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By Asif Shahzad
ISLAMABAD, July 16 (Reuters) – Pakistan’s central bank raised its main policy rate by 100 basis points on Tuesday to 13.25%, citing increased inflationary pressures and a likely near-term rise in prices from higher utility costs.
The increase follows this month’s accord with the International Monetary Fund on a $6 billion loan package that comes with tough conditions aimed at cutting Pakistan’s substantial fiscal and current account deficits and bolstering its shrinking currency reserves.
State Bank of Pakistan Governor Reza Baqir said the decision to raise rates took into account upside inflationary pressures and the impact from recent increases in utility prices.
The central bank has now increased its main policy rate nine times since the beginning of last year, raising it by a total of 750 basis points as it has struggled to control inflation, a widening fiscal deficit and pressure on the rupee currency.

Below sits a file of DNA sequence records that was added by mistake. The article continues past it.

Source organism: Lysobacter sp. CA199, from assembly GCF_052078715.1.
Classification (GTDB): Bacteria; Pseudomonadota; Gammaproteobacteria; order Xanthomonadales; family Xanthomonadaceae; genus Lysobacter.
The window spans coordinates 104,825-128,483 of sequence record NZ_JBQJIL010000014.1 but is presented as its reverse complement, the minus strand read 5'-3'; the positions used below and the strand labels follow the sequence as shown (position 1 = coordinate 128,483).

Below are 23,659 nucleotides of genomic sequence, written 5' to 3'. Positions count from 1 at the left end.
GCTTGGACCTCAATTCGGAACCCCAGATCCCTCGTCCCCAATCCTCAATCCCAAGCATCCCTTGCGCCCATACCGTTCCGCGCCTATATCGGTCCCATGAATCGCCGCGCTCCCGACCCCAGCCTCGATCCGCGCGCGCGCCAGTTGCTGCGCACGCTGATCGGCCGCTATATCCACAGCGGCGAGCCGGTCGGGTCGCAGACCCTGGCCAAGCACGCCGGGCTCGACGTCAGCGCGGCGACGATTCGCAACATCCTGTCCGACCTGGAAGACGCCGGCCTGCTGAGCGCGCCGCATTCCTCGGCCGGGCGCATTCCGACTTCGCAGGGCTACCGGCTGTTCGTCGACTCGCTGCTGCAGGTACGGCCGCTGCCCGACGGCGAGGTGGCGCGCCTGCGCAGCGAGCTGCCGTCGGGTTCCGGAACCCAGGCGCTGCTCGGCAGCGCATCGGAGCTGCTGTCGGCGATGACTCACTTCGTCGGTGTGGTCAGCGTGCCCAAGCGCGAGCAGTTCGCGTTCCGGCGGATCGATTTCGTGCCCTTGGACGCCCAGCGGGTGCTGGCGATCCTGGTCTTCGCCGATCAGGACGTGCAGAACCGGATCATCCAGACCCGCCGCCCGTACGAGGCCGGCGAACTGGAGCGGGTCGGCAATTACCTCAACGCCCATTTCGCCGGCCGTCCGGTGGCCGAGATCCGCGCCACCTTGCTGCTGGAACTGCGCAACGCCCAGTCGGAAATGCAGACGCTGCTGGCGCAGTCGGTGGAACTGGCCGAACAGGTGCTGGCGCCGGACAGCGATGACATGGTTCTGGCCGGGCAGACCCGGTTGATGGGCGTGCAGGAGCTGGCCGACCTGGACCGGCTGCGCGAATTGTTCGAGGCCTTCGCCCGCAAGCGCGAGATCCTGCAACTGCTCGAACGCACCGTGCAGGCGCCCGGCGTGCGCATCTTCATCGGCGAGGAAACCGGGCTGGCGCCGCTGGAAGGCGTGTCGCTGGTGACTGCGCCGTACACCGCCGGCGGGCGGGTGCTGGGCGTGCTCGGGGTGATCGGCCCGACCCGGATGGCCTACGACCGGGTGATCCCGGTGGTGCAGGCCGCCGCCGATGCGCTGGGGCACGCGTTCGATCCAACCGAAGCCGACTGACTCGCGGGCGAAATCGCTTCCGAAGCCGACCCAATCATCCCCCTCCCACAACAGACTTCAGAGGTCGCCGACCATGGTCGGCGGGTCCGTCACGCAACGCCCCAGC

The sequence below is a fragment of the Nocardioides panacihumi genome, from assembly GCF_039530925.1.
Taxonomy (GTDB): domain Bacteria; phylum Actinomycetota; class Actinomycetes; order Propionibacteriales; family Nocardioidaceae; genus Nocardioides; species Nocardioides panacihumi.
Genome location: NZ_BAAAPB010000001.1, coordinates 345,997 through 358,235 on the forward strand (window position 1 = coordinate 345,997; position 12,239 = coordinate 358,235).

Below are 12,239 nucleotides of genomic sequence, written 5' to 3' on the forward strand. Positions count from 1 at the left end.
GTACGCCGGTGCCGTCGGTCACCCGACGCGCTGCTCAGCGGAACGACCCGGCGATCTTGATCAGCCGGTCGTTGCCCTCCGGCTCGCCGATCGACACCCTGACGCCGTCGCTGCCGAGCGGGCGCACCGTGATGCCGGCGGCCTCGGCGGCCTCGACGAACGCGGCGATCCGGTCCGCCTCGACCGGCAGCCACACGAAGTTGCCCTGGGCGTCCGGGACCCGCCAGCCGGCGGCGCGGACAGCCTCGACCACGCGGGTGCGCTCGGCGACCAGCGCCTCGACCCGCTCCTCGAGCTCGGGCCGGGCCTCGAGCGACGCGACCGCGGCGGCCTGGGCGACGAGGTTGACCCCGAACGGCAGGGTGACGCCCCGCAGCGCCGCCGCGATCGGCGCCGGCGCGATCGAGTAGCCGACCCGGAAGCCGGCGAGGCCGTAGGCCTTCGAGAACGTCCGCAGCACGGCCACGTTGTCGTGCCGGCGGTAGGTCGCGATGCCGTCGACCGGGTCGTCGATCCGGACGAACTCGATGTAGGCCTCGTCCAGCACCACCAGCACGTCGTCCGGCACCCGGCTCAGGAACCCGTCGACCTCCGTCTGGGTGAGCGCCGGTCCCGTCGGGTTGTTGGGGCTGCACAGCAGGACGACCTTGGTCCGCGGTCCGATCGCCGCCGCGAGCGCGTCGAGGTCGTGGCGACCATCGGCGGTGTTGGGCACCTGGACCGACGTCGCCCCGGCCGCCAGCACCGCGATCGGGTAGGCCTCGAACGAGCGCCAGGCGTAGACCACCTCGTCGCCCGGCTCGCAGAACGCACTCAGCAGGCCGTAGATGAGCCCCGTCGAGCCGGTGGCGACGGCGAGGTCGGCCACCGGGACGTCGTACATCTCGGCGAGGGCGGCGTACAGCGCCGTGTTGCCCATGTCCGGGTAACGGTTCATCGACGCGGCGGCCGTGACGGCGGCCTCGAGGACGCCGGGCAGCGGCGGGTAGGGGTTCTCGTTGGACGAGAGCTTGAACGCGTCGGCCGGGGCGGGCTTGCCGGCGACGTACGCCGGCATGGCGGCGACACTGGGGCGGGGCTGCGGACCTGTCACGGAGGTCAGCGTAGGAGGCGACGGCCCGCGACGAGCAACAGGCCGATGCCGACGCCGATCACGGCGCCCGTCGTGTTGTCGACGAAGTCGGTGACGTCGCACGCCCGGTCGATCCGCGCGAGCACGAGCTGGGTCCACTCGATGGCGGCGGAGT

Inflation eased slightly last month to 8.9% but Baqir said he expected pressures to continue.
Under the bailout accord, the IMF said it expected “appropriately tight monetary policy” would bring inflation down to 5-7% in the medium term.
With slowing growth, a budget deficit that has climbed to more than 7% of gross domestic product and currency reserves of little more than $7 billion, Pakistan has been struggling to ward off a debt and balance of payments crisis for more than a year.
After initial reluctance, Prime Minister Imran Khan’s government turned to the IMF for support and finalised a $6 billion loan agreement this month that will unlock an additional $38 billion in loans from other international partners.
The three-year agreement for Pakistan’s 13th IMF bailout since the late 1980s, has seen a sharp drop in the value of the rupee after the central bank agreed to a “flexible, market-determined exchange rate”.
The accord also foresees structural economic reforms and a widening of the tax base to boost Pakistan’s chronically weak tax revenues. (Reporting by James Mackenzie and Asif Shahzad Editing by Richard Borsuk, Robert Birsel)